USDA Forest Service

Pacific Southwest Research Station

 
Pacific Southwest
Research Station

800 Buchanan Street
Albany, CA 94710-0011
(510) 883-8830
United States Department of Agriculture Forest Service. USDA logo which links to the department's national site. Forest Service logo which links to the agency's national site.

Restoration strategies for whitebark, western white, and sugar pine in the Lake Tahoe Basin: ecological and epidemiological considerations

Principal Investigators:
Detlev Vogler, Pacific Southwest Research Station, Institute of Forest Genetics
Patricia Maloney, University of California, Davis
Annette Delfino‐Mix, Pacific Southwest Research Station, Institute of Forest Genetics

Proposal [pdf]

Final Report [pdf]

Abstract

Links with ecosystem health, resource conservation (vegetation, soil, water), and biological diversity are central to the health of Lake Tahoe. The white pine species – whitebark (Pinus albicaulis), western white (P. monticola), and sugar pine (P. lambertiana) are important components in low to upland forest communities. Interactions among anthropogenic disturbances such as historical logging and fire suppression, an exotic pathogen (Cronartium ribicola, cause of white pine blister rust [WPBR]), and climate‐driven outbreaks by Dendroctonus ponderosae (mountain pine beetle) have significantly affected populations of white pines in lower montane, upper montane and subalpine forests. White pine blister rust is one of the greatest threats to white pine sustainability and survival.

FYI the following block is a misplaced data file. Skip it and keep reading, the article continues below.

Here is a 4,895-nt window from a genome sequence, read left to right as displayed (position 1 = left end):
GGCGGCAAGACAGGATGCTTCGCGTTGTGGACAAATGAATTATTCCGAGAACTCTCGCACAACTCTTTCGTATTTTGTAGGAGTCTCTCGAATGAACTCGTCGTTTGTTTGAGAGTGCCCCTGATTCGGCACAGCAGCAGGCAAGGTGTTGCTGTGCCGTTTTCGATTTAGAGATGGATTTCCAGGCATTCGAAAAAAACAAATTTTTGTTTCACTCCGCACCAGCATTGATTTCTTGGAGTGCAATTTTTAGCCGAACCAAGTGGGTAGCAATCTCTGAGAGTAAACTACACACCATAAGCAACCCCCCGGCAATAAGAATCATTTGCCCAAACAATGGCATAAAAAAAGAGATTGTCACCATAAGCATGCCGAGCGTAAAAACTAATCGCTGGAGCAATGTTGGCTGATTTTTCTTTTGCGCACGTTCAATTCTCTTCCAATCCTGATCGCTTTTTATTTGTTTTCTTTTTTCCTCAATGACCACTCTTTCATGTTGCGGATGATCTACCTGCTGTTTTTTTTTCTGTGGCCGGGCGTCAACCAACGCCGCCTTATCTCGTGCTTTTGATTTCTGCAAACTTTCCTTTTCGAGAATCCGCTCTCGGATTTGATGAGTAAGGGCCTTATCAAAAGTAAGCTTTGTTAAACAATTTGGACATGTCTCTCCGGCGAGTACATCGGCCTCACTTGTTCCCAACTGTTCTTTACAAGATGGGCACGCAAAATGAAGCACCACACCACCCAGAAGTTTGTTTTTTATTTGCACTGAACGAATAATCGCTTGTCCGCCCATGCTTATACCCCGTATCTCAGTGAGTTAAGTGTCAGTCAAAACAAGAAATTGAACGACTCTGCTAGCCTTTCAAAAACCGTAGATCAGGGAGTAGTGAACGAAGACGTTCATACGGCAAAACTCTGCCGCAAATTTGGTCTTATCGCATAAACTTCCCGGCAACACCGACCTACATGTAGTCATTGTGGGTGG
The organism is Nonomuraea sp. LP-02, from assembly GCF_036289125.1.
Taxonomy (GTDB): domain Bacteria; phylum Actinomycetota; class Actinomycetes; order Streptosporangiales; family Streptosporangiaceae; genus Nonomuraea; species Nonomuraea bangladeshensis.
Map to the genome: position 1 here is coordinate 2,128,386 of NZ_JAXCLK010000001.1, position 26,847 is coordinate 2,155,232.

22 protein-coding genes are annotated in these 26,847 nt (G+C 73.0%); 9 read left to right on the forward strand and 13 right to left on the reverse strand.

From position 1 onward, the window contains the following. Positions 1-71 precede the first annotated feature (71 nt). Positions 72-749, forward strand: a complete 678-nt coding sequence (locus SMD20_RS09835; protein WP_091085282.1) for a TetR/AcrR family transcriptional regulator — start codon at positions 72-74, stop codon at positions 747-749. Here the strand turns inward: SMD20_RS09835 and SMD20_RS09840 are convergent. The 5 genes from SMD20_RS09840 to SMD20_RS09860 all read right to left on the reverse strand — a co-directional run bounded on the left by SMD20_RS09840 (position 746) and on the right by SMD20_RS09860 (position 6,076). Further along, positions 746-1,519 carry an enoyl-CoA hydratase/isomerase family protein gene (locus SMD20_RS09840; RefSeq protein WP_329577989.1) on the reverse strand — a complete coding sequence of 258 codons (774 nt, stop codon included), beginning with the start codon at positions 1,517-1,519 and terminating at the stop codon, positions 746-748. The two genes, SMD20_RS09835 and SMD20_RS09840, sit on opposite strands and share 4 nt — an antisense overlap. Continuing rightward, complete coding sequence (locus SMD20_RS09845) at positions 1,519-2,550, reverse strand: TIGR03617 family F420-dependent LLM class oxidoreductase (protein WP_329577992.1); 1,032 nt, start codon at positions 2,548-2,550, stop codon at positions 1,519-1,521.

In the Lake Tahoe Basin this invasive pathogen is significantly affecting recruitment potential and survival of small and intermediate-sized trees. Such adverse demographic effects can have long-lasting consequences on population structure and dynamics. Comstock era logging, in some locations, has reduced effective population numbers and genetic variation of sugar pine. Both influences (i.e., WPBR and historical logging) can significantly affect how these species respond to other stressors, such as global climatic change. Strong evidence of negative population and genetic effects warrants white pine restoration in the Lake Tahoe Basin. Mitigating anthropogenic influences will require restoring effective population numbers, deploying WPBR‐resistant material, 'facilitating' recruitment, enhancing genetic variation, and planting drought‐tolerant genotypes.